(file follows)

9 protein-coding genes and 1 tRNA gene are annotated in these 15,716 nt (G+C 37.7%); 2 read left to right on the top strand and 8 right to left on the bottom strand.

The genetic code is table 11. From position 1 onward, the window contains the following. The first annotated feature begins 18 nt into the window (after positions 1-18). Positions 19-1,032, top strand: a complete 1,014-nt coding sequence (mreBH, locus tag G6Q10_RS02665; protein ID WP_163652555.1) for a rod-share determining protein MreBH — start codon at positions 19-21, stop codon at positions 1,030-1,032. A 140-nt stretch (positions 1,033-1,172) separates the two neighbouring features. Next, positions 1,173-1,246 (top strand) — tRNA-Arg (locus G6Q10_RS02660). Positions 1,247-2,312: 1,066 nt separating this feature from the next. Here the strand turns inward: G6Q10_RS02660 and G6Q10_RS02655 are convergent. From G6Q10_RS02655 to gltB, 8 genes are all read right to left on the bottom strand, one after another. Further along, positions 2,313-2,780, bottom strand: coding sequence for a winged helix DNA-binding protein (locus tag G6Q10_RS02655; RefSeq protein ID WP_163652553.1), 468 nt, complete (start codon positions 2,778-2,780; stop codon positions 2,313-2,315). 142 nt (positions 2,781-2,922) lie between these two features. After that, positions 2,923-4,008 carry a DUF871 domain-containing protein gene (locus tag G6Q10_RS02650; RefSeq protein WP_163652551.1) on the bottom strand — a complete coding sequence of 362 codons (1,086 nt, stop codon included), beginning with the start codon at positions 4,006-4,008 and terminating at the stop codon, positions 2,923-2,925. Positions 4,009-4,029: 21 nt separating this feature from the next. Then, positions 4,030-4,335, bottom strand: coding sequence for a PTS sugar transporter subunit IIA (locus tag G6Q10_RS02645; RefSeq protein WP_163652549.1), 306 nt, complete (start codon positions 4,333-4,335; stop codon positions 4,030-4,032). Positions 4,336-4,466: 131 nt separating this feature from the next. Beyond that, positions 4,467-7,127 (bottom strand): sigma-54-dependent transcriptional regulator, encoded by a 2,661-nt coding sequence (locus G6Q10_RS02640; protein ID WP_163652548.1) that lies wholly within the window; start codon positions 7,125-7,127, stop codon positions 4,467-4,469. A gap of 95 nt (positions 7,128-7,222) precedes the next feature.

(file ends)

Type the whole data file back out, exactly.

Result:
9 protein-coding genes and 1 tRNA gene are annotated in these 15,716 nt (G+C 37.7%); 2 read left to right on the top strand and 8 right to left on the bottom strand.

The genetic code is table 11. From position 1 onward, the window contains the following. The first annotated feature begins 18 nt into the window (after positions 1-18). Positions 19-1,032, top strand: a complete 1,014-nt coding sequence (mreBH, locus tag G6Q10_RS02665; protein ID WP_163652555.1) for a rod-share determining protein MreBH — start codon at positions 19-21, stop codon at positions 1,030-1,032. A 140-nt stretch (positions 1,033-1,172) separates the two neighbouring features. Next, positions 1,173-1,246 (top strand) — tRNA-Arg (locus G6Q10_RS02660). Positions 1,247-2,312: 1,066 nt separating this feature from the next. Here the strand turns inward: G6Q10_RS02660 and G6Q10_RS02655 are convergent. From G6Q10_RS02655 to gltB, 8 genes are all read right to left on the bottom strand, one after another. Further along, positions 2,313-2,780, bottom strand: coding sequence for a winged helix DNA-binding protein (locus tag G6Q10_RS02655; RefSeq protein ID WP_163652553.1), 468 nt, complete (start codon positions 2,778-2,780; stop codon positions 2,313-2,315). 142 nt (positions 2,781-2,922) lie between these two features. After that, positions 2,923-4,008 carry a DUF871 domain-containing protein gene (locus tag G6Q10_RS02650; RefSeq protein WP_163652551.1) on the bottom strand — a complete coding sequence of 362 codons (1,086 nt, stop codon included), beginning with the start codon at positions 4,006-4,008 and terminating at the stop codon, positions 2,923-2,925. Positions 4,009-4,029: 21 nt separating this feature from the next. Then, positions 4,030-4,335, bottom strand: coding sequence for a PTS sugar transporter subunit IIA (locus tag G6Q10_RS02645; RefSeq protein WP_163652549.1), 306 nt, complete (start codon positions 4,333-4,335; stop codon positions 4,030-4,032). Positions 4,336-4,466: 131 nt separating this feature from the next. Beyond that, positions 4,467-7,127 (bottom strand): sigma-54-dependent transcriptional regulator, encoded by a 2,661-nt coding sequence (locus G6Q10_RS02640; protein ID WP_163652548.1) that lies wholly within the window; start codon positions 7,125-7,127, stop codon positions 4,467-4,469. A gap of 95 nt (positions 7,128-7,222) precedes the next feature.